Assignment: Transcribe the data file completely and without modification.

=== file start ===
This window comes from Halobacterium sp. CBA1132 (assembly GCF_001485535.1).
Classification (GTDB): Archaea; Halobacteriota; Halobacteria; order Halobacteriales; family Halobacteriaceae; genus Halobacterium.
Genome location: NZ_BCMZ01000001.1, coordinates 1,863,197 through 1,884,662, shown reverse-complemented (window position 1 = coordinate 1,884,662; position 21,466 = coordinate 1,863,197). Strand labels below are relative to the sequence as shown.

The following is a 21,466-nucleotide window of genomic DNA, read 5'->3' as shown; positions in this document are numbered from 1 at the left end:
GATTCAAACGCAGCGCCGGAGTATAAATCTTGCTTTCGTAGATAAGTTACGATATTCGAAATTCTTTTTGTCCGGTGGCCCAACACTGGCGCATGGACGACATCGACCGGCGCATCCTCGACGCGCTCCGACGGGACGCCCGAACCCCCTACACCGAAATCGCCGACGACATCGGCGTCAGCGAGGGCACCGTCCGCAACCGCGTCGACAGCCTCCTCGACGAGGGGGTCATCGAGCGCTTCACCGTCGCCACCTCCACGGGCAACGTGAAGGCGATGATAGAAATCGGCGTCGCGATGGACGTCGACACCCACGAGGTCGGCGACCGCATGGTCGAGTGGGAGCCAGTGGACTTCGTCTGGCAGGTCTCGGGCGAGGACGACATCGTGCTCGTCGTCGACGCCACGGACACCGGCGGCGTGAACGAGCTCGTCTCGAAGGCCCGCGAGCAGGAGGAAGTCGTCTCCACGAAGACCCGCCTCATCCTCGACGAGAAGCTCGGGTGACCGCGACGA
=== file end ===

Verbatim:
This window comes from Halobacterium sp. CBA1132 (assembly GCF_001485535.1).
Classification (GTDB): Archaea; Halobacteriota; Halobacteria; order Halobacteriales; family Halobacteriaceae; genus Halobacterium.
Genome location: NZ_BCMZ01000001.1, coordinates 1,863,197 through 1,884,662, shown reverse-complemented (window position 1 = coordinate 1,884,662; position 21,466 = coordinate 1,863,197). Strand labels below are relative to the sequence as shown.

The following is a 21,466-nucleotide window of genomic DNA, read 5'->3' as shown; positions in this document are numbered from 1 at the left end:
GATTCAAACGCAGCGCCGGAGTATAAATCTTGCTTTCGTAGATAAGTTACGATATTCGAAATTCTTTTTGTCCGGTGGCCCAACACTGGCGCATGGACGACATCGACCGGCGCATCCTCGACGCGCTCCGACGGGACGCCCGAACCCCCTACACCGAAATCGCCGACGACATCGGCGTCAGCGAGGGCACCGTCCGCAACCGCGTCGACAGCCTCCTCGACGAGGGGGTCATCGAGCGCTTCACCGTCGCCACCTCCACGGGCAACGTGAAGGCGATGATAGAAATCGGCGTCGCGATGGACGTCGACACCCACGAGGTCGGCGACCGCATGGTCGAGTGGGAGCCAGTGGACTTCGTCTGGCAGGTCTCGGGCGAGGACGACATCGTGCTCGTCGTCGACGCCACGGACACCGGCGGCGTGAACGAGCTCGTCTCGAAGGCCCGCGAGCAGGAGGAAGTCGTCTCCACGAAGACCCGCCTCATCCTCGACGAGAAGCTCGGGTGACCGCGACGA